Intense competition is putting pressure on machine builders to deliver machines with higher output, reduced operating cost, and increased safety.
Increasing demands on the productivity of complex systems, such as manufacturing machines, requires the application of new methods in the product development process. Mechatronic system design is gaining popularity in the machine design process and it is a key approach in product process of productive life cycle efficient machines.
In the Master's programme Mechatronic System Design you will be familiarized with design and simulation of modern mechatronic machines, which are comprised of mechanical system, power transmission (hydraulic, electric, pneumatic or hybrid) and digital control system. You will learn about environmentally conscious design and development of new technologies to solve current and future global problems. Your study curriculum will also include functional principles of sustainable machines such as electric drives, and you will learn how to design them.
The ability to create virtual prototypes is a critical aspect of the mechatronics approach because it helps engineers and scientists explore machines before they are built. In this programme you will be able to apply simulation tools to analyze demanding machine systems. This expertise can be applied to the most demanding research and development processes of the global industry. The use of simulation tools in design and development has increased in popularity throughout recent decades and there seems to be no decrease in interest in sight due to more efficient computational tools and more expensive prototyping costs.
In this programme you will get extensive knowledge in the fields of design, hydraulics, control, dynamics and the simulation of machines. You will also get familiarized with programming and the application of numerical methods, both required in different fields of mechanical engineering.
All sessions of the programme will be available online. You will be able to participate to the programme according to the MOOC (Massive Open Online Course) principle.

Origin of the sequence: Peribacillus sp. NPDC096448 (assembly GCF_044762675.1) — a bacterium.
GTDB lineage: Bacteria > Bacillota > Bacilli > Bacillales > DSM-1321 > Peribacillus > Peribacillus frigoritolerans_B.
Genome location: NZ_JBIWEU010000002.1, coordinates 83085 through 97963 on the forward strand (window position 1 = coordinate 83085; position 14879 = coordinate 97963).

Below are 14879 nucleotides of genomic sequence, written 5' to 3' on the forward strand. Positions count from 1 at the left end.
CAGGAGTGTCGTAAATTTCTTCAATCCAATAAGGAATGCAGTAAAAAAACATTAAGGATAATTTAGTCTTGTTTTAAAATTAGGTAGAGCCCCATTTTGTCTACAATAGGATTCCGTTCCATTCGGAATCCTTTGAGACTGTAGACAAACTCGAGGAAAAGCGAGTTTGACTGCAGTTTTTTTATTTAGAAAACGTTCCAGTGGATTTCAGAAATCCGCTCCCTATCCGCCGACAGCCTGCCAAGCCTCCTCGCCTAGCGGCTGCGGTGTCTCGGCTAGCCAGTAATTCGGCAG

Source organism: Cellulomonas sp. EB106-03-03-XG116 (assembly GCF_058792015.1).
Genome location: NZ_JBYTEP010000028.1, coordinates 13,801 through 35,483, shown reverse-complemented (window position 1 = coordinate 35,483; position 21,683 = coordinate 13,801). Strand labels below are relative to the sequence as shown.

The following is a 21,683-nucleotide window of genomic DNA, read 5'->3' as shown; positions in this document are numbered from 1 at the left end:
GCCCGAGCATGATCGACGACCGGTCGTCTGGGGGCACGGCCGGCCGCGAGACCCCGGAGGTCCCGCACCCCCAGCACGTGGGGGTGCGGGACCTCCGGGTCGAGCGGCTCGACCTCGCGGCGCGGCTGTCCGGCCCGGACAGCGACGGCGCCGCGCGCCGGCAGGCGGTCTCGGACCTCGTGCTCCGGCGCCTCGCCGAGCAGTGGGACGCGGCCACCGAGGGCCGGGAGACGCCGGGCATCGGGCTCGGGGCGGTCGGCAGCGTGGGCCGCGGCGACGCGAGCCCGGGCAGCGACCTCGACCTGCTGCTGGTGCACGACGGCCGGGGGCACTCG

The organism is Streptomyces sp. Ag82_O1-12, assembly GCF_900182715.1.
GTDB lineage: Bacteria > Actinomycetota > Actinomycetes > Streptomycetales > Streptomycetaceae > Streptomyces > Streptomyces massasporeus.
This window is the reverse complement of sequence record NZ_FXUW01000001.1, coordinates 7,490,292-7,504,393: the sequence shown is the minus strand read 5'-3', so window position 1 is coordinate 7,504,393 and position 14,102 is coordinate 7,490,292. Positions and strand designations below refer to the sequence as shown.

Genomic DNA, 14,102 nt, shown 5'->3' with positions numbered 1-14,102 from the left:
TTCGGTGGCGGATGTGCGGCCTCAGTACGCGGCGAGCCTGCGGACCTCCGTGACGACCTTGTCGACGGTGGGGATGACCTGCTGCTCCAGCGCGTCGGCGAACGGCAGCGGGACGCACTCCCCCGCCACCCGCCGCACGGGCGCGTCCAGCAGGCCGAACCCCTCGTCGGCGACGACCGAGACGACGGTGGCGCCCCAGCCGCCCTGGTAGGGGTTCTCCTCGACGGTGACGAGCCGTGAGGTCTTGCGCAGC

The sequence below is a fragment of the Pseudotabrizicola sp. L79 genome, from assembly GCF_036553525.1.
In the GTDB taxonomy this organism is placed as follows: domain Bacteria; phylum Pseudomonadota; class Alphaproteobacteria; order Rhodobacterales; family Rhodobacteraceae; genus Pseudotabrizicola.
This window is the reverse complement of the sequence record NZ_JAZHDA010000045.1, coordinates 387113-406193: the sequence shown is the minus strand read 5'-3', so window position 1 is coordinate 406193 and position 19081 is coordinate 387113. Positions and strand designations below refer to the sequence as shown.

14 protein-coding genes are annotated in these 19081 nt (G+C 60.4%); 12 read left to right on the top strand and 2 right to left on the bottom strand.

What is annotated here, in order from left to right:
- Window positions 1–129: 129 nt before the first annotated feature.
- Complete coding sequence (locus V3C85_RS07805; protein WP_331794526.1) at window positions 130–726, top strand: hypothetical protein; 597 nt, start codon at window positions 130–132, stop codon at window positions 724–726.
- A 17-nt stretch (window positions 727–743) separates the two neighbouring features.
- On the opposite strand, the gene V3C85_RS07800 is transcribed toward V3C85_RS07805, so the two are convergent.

Intended Learning Outcomes
After completing this master's programme you will have acquired comprehensive knowledge in design and development of modern mechatronic machines.
- be able to demonstrate a comprehensive understanding of dynamics of mechatronic machines, simulation tools and usage of them, multidisciplinary product development process
- have adopted the principles of applying theoretical methods into practice using virtual tools
- be able to work with others in task-orientated groups participating and interacting in the group in a productive manner
- be able to logically think through industrial research and development problems and solve them, to contribute to innovative thinking
- be able to understand the needs and special features of other disciplines out of your core competence in mechanical engineering
Degree Structure and Studies
The Master's Programme in Mechatronic System Design is a two-year programme. It leads to the degree of Master of Science in Technology, MSc. (Tech.), which includes 120 ECTS credits.
Master's Thesis and Seminar. 30 ECTS credits: The Master's thesis is part of the student's specialized studied. It is an advanced research project, which requires approximately six months of full-time work. It is completed during the fourth semester of the degree programme.
You will be equipped with the skills necessary to work in engineering fields such as mechanical, electronic, electrical and computer systems engineering, and project management. You may find employment with companies, which design and manufacture either consumer or specialized industrial machines, or small to medium high technology companies involving automation.
In addition to knowledge and skills in mechanical engineering, you will also develop a range of other skills, like teamwork, analytical, communication and presentation skills. You will also be given a firm basis to continue your studies in doctoral programmes.
This school offers programs in:
Last updated February 13, 2016